Sunday, 14 April 2013
The National Archives of Scotland
Recently our troop paid a visit to what is now known as the National Records of Scotland (NRS) in Edinburgh; I think ‘wow’, as a description, would be an understatement. First of all, what is the NRS?
The NRS is the result of a merger between the National Archives of Scotland (NAS) and the General Register Office of Scotland (GROS). The purpose of this body is to,
"...select, preserve and make available the national archives of Scotland… to promote growth and maintenance of proper archive provision… and to lead development of archival practice in Scotland." (http://www.nas.gov.uk/about/default.asp).
Based on the tour and talk we received at the National Archives General Register House on Princes Street, the NRS does this and more. The facilities in this building appear to be vast and quite striking. To date, us volunteers and researchers have now visited a number of archives including the GMRC (please see the previous blogpost) and the Sound Screen Archive of Scotland. While both were fascinating in their goals and scope, I would say that the facility of the NRS is unique in its beauty.
Arriving at the General Register House we entered the back of the building by going through the Adam Dome, the perfect vision of record storage. It is a large circular room, roofed with a glass dome, and with walls completely covered in records. From here, there are several other adjoining rooms that hold ever more materials, as well as areas for people to conduct research. Holding historical records of businesses, states, families and more - with over 72kms of historical records - the archive is a popular spot for genealogists and certainly a good place to start if you want to trace your family tree. Touring the building, it is hard to comprehend the number of lives the NRS touches upon, particularly considering this is only one of several that they use!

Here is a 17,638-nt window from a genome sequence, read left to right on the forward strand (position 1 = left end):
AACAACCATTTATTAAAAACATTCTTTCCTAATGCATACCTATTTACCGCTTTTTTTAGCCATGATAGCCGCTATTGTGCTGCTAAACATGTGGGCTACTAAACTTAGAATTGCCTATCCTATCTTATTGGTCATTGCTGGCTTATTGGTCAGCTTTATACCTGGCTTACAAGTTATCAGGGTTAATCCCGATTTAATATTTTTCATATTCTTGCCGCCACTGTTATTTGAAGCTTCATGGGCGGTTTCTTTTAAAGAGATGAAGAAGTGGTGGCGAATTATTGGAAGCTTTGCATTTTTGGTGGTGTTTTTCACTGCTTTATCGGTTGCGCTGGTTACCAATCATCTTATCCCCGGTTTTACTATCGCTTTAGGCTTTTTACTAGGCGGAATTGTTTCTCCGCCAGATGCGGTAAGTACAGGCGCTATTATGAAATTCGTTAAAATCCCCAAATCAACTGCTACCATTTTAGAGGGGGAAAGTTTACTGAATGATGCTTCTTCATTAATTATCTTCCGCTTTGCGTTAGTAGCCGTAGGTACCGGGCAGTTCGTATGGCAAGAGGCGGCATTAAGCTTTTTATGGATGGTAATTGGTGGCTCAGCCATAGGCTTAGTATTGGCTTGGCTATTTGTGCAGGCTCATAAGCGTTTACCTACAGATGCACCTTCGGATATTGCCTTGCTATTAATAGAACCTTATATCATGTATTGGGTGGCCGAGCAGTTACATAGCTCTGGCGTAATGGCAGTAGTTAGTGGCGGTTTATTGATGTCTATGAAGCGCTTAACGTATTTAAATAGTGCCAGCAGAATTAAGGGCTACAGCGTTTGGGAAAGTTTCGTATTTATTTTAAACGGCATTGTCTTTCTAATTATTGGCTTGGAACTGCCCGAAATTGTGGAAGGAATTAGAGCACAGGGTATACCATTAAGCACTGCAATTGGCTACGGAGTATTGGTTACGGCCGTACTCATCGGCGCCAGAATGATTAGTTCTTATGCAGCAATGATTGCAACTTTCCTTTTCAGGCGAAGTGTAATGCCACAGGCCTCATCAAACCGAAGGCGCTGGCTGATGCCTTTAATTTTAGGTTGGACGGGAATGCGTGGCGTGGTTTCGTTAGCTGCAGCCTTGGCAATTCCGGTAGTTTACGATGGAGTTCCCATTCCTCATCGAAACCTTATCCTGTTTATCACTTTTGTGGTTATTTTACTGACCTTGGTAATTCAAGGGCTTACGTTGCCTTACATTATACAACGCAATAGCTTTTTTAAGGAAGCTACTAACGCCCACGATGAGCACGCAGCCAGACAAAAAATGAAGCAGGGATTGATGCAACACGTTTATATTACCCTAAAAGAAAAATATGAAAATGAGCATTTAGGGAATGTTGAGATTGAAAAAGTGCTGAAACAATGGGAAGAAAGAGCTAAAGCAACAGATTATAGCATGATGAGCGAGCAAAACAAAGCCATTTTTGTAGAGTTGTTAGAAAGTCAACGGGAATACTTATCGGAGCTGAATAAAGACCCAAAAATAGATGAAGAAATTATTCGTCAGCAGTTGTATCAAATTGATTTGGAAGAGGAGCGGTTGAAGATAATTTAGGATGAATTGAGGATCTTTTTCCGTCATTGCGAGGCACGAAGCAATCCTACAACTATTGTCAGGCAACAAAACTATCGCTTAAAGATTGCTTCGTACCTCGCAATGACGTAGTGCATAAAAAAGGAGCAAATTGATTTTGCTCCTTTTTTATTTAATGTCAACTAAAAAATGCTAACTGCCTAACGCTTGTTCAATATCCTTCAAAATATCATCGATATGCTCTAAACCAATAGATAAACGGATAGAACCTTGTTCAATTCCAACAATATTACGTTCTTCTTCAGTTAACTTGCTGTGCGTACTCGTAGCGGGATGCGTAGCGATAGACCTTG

Along with the tour, our group received a talk on the aims of the organisation and the life cycle of records (see Figure 1.).
The process of creating records electronically was particularly interesting. Using a Canon 800II Microfilm Scanner and Oce TCS500 Wide-Format scanner and printer (for those interested in the technology behind this), the NRS have created custom booths where employees sit and scan a surprisingly large quantity of records. Although the goal is to eventually digitise everything, the Digital Imagining Unit's (DIU) approach is lovely and practical, working through records that are requested, alongside those that are most frequently used.
Three archives later (four, if I include the Glasgow School of Art archive), the one dominant feature of these properties that I am impressed with, is that there is no dominant feature. Most archives appear to be allocated a property, an empty space that happens to be available, and are left to try and adapt to this environment. The Glasgow School of Art archive is in the basement; the Sound Screen Archive of Scotland is situated in an old industrial estate; and the NRS is in a listed building, beautiful, but a hindrance for making any changes to the property. The GMRC appears to be unique, in that it was designed with the purpose of an archive facility in mind.